Is the pre-salt oil competitive? Economic and environmental long run impacts from the incentives to the pre-salt – a general equilibrium approach
Please cite the paper as:
Maria Juliana Iorio de Moraes, Angelo Costa Gurgel, (2014), Is the pre-salt oil competitive? Economic and environmental long run impacts from the incentives to the pre-salt – a general equilibrium approach, World Economics Association (WEA) Conferences, No. 1 2014, Is a more inclusive and sustainable development possible in Brazil?, 5th May to 12th August 2014
The Brazilian oil production reached 2.7 million of barrels per day in 2011 and the projections are to more than double that until 2020. Petrobras expects more than 40% of this production to come from the pre-salt layer. The estimated reserves of oil and natural gas from the pre-salt amount 50 to 70 billion barrels of oil equivalent, and, if proved, will position the country among the top ten nations in the world in terms of oil reserves. To turn these projections in production, the investments in capital will be massive.
However, the realization of its production will depend on the oil price in the incoming years, on substantial investments and on the country efforts to reduce its CO2 emissions. Considering such uncertainties and the importance of the oil sector to the country economy, this study aims to evaluate the competitiveness of the pre-salt oil and also to estimate the macroeconomic, sectoral and environmental impacts in the long run, until 2090, from the expected expansion in the oil extraction in the country.
To do so, we use the recursive dynamic general equilibrium model EPPA – Emissions Prediction and Policy Analysis, developed to investigate energy and climate scenarios and policies. We adapted the model, to include the pre-salt sector as a backstop technology, in order to represent the economic costs and benefits of its development as well as its capacity to compete with other energy technologies in an endogenous fashion.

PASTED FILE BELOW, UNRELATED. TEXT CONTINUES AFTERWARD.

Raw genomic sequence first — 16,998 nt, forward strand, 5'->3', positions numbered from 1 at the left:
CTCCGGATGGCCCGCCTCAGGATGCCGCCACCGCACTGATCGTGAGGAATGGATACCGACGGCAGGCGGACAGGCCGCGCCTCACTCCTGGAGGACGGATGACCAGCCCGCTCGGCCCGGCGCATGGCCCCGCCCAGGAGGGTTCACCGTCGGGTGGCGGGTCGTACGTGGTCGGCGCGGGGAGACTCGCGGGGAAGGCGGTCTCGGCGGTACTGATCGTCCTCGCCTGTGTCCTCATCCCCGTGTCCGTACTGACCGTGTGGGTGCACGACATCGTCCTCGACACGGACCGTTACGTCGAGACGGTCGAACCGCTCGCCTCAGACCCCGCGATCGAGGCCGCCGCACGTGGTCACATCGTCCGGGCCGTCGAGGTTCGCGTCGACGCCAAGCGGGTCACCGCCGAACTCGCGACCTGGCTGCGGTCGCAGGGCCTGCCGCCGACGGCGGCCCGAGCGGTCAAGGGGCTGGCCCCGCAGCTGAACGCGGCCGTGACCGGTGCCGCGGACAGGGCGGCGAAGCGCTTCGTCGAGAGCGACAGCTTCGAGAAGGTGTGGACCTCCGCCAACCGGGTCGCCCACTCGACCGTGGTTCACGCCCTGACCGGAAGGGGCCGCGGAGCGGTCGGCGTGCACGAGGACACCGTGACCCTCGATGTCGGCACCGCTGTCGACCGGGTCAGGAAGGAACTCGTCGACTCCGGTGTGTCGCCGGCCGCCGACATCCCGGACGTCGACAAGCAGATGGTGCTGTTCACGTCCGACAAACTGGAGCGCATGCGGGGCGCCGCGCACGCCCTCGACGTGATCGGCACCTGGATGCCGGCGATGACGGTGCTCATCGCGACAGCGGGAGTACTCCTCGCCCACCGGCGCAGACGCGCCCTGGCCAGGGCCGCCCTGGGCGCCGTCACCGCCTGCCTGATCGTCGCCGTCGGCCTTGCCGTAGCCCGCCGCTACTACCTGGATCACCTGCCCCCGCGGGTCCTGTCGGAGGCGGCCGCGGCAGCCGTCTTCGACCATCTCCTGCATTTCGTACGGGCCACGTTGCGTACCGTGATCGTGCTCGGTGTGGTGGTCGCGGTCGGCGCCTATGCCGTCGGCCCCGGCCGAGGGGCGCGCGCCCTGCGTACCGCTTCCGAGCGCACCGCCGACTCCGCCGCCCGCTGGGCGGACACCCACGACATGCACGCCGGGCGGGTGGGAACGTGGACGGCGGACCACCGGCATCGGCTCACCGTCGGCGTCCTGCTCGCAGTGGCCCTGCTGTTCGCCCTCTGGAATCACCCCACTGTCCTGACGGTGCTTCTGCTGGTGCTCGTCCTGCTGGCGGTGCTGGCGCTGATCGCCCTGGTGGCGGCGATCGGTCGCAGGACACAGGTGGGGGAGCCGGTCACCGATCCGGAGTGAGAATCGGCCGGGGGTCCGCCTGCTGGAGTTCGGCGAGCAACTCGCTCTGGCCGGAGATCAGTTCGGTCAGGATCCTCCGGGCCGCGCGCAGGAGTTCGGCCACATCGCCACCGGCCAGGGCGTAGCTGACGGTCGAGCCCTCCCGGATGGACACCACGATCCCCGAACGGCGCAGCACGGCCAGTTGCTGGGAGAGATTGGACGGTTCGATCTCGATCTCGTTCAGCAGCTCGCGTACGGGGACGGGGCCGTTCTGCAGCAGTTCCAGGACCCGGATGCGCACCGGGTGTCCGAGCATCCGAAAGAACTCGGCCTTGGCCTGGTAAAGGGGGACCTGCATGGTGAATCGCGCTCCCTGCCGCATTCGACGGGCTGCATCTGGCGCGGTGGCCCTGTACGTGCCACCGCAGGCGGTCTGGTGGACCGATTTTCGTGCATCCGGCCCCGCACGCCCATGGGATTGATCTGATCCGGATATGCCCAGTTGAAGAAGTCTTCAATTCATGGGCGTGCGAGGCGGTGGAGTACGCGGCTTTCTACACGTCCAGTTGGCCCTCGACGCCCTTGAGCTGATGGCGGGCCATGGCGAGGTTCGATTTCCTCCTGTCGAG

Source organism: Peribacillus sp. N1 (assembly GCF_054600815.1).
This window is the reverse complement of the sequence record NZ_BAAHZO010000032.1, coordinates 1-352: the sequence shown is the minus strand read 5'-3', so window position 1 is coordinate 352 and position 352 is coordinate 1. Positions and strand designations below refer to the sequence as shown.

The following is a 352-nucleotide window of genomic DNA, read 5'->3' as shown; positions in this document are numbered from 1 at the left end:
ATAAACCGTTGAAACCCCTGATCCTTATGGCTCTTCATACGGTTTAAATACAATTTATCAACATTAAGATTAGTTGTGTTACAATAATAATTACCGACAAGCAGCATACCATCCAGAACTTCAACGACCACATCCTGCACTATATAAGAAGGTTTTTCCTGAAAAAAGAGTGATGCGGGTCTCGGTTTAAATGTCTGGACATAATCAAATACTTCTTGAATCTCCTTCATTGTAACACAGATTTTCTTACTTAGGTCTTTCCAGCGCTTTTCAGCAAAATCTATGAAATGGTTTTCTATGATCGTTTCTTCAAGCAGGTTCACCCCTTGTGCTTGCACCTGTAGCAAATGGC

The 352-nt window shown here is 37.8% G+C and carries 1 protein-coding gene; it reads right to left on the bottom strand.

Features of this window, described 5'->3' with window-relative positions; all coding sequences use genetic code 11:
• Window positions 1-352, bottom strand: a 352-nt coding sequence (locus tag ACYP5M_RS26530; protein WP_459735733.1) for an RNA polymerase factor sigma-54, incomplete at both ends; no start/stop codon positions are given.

The results show that the oil production from the pre-salt layer in Brazil would be competitive only after 2030 under free market assumptions. To achieve the production expected by the Brazilian government in the next years it is necessary to introduce economic incentives, considered as subsidies in the model, in order to drive investments and productive resources to the sector. This strategy, however, deviates scarce resources in the medium and long term, mostly capital, from other sectors of the economy toward the pre-salt sector, generating a lower GDP and consumer welfare when compared to a “business as usual” scenario without the presence of such subsidies. The incentive to the pre-salt oil production also produces an increase in the world cumulative greenhouse gas emissions at the end of the model horizon.